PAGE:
Philanthropists, business leaders and state governments in the U.S. have been stepping up both financially and politically to express the continued commitment to climate action despite the government signalling its intention to withdraw from the Paris Agreement. This week, Michael Bloomberg through his charity, Bloomberg Philanthropies, pledged US$4.5 million to cover the U.S. contribution to the UN’s climate change secretariat. His charity offered $15m to cover a separate climate change shortfall last year. Michael Bloomberg also launched the “We Are Still In” declaration and created America’s Pledge on climate change with California Governor Jerry Brown in the summer of 2017 to demonstrate that the U.S. — through the support of U.S. cities, states, businesses and other non-federal actors — can meet its pledge under the Paris Agreement. As an American living in Europe, it is fantastic to see this serious superhero activity taking place in my country of origin!
Articles about both of these funding commitments can be accessed below:
“Climate-smart finance is critical to fighting poverty and meeting development goals.” -The World Bank
I have been reviewing literature and resources to learn all I can about climate finance. An interesting learning this week is that there is not an agreed upon definition of climate finance. However, The World Bank provides an excellent overview about climate finance and its projects to help countries adapt to a changing climate and mitigate the impacts of climate change. I discovered this useful definition of climate finance developed by The World Bank: “the flows of capital from both public and private sources that support and finance climate-smart investments and aim to achieve climate change adaptation and mitigation objectives.”
My day trip to Amsterdam along with my NUI Galway thesis advisor, Charlie Spillane, was quite an adventure and we had a very productive meeting with my CCAFS thesis co-advisors, Bruce Campbell and Anette Friis.
One of the benefits of arriving to Schiphol Airport in the spring…being surrounded by Dutch tulips…gorgeous, fresh and colorful.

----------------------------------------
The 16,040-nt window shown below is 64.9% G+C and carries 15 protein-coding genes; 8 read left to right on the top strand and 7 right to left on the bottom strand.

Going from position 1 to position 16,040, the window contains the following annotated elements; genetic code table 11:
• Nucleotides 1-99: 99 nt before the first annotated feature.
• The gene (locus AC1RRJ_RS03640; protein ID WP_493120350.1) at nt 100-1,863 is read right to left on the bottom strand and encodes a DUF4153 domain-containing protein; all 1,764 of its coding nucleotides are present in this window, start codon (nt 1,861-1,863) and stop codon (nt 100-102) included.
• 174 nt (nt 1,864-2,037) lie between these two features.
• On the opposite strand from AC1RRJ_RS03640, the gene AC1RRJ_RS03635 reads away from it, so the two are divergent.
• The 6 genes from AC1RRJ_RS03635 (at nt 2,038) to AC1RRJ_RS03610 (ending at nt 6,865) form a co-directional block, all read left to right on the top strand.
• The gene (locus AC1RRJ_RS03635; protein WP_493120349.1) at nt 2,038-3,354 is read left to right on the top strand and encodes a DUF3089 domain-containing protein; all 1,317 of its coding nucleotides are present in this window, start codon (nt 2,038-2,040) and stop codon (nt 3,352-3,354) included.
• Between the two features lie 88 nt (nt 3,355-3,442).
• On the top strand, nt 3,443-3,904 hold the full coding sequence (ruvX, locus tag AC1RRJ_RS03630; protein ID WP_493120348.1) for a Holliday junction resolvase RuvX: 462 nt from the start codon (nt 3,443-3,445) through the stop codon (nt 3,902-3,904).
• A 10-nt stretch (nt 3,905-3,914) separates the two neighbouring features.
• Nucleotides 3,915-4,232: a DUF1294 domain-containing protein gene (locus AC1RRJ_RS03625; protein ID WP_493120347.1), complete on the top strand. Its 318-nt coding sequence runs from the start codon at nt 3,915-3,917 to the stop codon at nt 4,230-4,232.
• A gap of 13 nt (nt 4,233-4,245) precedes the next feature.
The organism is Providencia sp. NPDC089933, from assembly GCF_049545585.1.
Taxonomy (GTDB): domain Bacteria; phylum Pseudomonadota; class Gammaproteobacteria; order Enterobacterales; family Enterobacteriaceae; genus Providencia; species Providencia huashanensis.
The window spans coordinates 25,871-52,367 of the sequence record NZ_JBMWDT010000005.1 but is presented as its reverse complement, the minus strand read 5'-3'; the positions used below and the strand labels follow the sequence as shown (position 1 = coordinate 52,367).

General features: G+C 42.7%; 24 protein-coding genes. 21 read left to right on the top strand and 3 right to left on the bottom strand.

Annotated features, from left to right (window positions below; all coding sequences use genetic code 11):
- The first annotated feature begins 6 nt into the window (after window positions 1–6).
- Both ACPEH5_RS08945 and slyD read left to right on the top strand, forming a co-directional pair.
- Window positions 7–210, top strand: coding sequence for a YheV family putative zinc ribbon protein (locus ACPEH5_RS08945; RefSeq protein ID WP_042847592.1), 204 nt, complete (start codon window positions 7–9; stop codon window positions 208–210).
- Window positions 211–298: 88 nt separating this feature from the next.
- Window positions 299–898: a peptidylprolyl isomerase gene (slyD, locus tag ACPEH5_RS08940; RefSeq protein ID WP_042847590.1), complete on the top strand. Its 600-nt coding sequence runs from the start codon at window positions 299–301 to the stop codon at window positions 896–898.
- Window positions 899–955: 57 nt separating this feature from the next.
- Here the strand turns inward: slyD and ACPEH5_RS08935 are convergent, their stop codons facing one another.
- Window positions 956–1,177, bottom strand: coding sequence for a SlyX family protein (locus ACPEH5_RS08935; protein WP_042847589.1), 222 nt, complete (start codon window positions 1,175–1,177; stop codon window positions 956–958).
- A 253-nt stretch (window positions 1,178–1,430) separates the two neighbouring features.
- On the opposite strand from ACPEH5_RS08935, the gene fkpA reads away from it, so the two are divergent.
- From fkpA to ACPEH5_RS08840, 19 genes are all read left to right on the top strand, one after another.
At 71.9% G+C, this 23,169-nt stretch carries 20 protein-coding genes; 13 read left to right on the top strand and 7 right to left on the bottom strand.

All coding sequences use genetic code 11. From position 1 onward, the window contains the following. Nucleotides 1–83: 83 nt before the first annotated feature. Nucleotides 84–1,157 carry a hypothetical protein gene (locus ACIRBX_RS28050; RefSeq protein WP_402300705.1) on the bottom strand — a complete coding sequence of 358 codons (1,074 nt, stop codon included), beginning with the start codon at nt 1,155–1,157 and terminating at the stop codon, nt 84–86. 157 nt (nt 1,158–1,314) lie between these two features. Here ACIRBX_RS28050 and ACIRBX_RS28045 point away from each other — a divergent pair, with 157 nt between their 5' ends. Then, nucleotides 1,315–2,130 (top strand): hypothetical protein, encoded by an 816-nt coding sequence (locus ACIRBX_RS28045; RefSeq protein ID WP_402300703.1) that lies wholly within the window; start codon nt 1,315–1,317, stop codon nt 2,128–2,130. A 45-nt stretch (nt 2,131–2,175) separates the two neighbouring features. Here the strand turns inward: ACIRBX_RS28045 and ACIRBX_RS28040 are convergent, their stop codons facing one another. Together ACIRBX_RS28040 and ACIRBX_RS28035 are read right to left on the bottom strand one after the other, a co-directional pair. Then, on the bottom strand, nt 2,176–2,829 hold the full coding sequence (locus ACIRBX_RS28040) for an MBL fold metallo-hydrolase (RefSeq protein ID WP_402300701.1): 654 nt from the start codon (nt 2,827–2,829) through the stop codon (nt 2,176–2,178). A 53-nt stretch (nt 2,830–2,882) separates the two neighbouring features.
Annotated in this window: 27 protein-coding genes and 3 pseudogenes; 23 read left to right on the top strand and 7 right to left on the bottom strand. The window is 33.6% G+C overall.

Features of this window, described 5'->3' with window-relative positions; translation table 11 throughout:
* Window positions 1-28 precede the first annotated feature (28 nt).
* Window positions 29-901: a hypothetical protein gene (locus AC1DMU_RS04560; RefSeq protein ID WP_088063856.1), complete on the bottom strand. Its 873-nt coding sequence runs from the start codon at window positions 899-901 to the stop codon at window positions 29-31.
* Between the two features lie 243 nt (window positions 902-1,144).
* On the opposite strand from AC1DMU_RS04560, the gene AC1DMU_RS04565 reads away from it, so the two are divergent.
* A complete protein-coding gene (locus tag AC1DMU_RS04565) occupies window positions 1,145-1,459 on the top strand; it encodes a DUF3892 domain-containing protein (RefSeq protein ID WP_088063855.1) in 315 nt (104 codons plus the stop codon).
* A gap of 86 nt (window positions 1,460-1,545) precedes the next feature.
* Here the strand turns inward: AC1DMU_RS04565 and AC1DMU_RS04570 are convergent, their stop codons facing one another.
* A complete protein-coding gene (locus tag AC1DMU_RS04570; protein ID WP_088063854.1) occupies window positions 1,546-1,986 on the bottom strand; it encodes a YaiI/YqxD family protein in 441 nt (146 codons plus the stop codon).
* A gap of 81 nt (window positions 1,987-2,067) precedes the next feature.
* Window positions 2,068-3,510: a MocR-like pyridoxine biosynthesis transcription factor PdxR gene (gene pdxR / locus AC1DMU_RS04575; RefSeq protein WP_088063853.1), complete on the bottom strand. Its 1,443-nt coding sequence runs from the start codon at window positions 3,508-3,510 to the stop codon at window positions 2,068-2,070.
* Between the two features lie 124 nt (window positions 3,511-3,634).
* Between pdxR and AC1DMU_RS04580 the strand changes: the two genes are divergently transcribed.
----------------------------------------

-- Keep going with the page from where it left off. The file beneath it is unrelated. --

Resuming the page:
I was hoping to catch a glimpse of the incredible fields of greenhouses I have seen in articles, such as How the Netherlands Feeds the World in National Geographic, and I was lucky enough to see a mini version from the train window.
Our team had a informative dialogue about CCAFS’ work and how I can support the organisation by researching new sources of climate finance for climate change, agriculture and food security research and how leveraging a collaborate partnership model may increase access to these sources of funds to the benefit of all partners involved.
I am delighted to be working with such a great group of people and on such an exciting research topic!
I am planning my journey along with my thesis supervisor Prof Charles Spillane from the National University of Ireland Galway (NUI Galway) to the Netherlands next week. It will be my first meeting with my thesis co-supervisors, Dr Bruce Campbell and Anette Friis, from the CGIAR Research Program on Climate Change, Agriculture and Food Security (CCAFS), headquartered at Wageningen University & Research (WUR). I look forward to hearing about CCAFS research firsthand and further defining my research project to support CCAFS in advancing the organization’s goals. I will keep you posted!
Welcome to my blog! I will be adding posts at key junctures during my research project, which will examine collaborative resource mobilization for climate change, agriculture and food security. I will keep you posted!